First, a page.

- she eventually wanted to poop in the potty (as opposed to her diaper)
- she was accustomed to not wanting to feel poop in pamper
- less poop pampers for you to change
The tricky aspects of potty training at this age
Embarking on potty training at any age proves to have its own set of challenges. These were ours in a nutshell:
- Learning elimination signals could be tricky
- Patterns are less established (all of my babies went days between pooping, which is normal)
- Longer time frame from now till she can undress etc
Elimination signs from baby
A baby’s elimination signs can provide clues about when the child is ready to use the potty.
These were the elimination signs our daughter consistently used when breastfeeding and when she started solids:
- Make noises
- Make faces
- Change in breathing pattern
- Pause while breastfeeding / current activity
Our Successful Early Potty Training Approach
At 6 ½ months to 8 months, our daughter was successfully pooping 90% of the time in the toilet.
She typically wanted to go while breastfeeding and I learned her cues pretty quickly.
The 10% that she did in her pamper was due to the fact that I had not yet learned her elimination cues once she wasn’t breastfeeding.
Early Potty routine we followed:
- Potty first thing in the morning. We took off the diaper and sat for just a few minutes on the potty with a book. The purpose here was to get her accustomed to the toilet.
- I tried to learn her elimination signs. While the elimination communication methods weren’t for me in its entirety, learning her signals were extremely important and beneficial.
- Being consistent with putting her on the potty. If she started pooping in the pamper, I still took her to the toilet and let her finish or if she was already done, I cleaned her up there first.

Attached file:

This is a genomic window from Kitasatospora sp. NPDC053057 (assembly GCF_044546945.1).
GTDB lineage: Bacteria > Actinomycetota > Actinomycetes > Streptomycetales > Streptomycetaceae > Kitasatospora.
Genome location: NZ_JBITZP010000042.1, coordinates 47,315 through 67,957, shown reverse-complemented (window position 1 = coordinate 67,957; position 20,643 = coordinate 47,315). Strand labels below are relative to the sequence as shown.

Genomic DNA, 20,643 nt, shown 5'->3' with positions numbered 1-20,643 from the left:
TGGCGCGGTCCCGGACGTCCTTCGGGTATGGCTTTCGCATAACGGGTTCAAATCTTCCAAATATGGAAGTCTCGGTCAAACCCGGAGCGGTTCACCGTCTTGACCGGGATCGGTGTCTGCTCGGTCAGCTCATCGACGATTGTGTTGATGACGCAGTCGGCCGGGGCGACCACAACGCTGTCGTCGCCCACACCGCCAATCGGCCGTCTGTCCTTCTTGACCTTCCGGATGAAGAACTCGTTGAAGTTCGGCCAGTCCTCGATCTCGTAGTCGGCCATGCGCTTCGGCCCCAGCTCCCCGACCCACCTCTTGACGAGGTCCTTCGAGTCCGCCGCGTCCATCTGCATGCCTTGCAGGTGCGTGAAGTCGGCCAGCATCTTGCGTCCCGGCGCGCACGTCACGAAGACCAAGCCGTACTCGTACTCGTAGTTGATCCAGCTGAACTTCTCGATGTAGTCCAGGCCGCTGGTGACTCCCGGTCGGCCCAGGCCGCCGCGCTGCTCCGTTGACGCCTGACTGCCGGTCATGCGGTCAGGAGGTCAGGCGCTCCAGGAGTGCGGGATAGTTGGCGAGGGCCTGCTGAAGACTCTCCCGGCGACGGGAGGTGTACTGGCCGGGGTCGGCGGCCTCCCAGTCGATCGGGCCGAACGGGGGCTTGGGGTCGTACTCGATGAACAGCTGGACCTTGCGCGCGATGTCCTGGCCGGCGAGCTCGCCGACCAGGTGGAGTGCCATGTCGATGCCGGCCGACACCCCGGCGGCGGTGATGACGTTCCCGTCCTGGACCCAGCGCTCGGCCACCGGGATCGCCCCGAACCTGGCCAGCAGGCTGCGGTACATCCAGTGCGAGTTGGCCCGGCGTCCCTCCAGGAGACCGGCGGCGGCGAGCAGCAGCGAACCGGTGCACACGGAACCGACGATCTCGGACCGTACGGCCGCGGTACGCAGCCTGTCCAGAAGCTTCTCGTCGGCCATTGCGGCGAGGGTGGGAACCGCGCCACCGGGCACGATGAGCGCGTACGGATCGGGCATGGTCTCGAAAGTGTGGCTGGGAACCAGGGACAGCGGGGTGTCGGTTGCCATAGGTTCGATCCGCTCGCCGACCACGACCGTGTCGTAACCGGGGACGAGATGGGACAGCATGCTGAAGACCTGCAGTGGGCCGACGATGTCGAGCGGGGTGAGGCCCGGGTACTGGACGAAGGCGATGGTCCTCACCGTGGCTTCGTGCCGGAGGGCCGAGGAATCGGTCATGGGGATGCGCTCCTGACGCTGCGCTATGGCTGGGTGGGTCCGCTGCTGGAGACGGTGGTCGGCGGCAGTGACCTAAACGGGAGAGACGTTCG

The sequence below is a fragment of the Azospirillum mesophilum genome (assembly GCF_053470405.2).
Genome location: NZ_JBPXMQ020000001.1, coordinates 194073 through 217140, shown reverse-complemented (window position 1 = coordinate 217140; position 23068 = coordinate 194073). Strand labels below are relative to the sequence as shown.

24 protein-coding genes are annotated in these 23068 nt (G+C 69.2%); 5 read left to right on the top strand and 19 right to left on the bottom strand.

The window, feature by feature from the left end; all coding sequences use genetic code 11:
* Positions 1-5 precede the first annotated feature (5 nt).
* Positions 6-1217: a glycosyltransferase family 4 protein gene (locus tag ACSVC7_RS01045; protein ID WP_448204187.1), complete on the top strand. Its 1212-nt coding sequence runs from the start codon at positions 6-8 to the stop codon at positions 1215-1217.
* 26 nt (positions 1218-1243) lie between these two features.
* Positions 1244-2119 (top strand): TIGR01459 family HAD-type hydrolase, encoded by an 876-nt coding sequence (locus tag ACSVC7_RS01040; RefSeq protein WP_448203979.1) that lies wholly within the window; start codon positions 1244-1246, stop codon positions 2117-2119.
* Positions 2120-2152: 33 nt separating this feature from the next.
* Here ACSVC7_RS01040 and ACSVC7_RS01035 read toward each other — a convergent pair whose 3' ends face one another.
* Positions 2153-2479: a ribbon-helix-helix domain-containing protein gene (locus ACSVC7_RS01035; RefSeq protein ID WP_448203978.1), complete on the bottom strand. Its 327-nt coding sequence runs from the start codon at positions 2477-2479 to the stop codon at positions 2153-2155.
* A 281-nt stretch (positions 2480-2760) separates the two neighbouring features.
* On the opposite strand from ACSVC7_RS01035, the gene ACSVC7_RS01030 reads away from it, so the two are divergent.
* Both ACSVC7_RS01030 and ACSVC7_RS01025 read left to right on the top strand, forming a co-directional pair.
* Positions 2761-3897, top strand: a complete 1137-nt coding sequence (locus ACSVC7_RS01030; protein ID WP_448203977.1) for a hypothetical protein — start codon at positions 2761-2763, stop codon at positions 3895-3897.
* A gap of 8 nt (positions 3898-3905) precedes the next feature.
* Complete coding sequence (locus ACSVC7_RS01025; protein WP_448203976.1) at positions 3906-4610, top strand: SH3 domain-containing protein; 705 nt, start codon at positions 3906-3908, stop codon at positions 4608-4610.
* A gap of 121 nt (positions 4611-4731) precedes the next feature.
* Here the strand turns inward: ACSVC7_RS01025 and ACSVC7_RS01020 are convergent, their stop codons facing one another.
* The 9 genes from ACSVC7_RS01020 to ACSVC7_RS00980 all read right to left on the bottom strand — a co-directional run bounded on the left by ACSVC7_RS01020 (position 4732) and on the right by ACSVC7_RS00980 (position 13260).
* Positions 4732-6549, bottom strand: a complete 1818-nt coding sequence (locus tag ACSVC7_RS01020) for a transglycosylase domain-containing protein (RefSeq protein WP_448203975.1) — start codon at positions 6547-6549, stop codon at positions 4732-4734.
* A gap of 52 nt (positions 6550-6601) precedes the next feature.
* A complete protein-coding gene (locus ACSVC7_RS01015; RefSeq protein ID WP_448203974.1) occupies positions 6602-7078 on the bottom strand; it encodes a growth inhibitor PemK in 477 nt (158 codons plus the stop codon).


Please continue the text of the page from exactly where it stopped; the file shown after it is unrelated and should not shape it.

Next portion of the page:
- We let her see us on the toilet. She was especially interested when she saw the boys on the toilet. We even included her by letting her give toilet paper to them or to us.
- Potty before bath / last night time change
- Celebrate every time she used the potty
Early Potty Training – What didn’t work
At 7 months, when she wanted to poop when not breastfeeding, it was challenging to read her cues.
Apart from stinky poops (which didn’t always prelude a bowel movement), I honestly didn’t notice any other cues – for instance, there was no fussing prior to bowel movement.
Once she started solids, we put her on the potty after each meal and so we didn’t give ourselves a chance to fully understand her cues at this stage.
Things That Made Early Potty Training Successful
By consistently putting her on the potty, she got accustomed and comfortable with the toilet.
There was never a time (and still isn’t a time) when she didn’t enjoy potty time and she successfully pooped every time she needed to.
Though a bit difficult, continuously learning her elimination cues make the process much easier.
Also, letting her see us use the toilet, books and videos help her feel more comfortable.
Because we’ve chosen to start potty training her at an early age, it’s an ongoing and evolving process but teaching her a good routine has proved to be really successful so far.
Even though we’ve chosen a longer road with this (as opposed to the 3-day potty training approach later on), we’ve really found it to be very manageable.
I’d love to hear from you guys. Have you tried early potty training? If so, what tips do you have?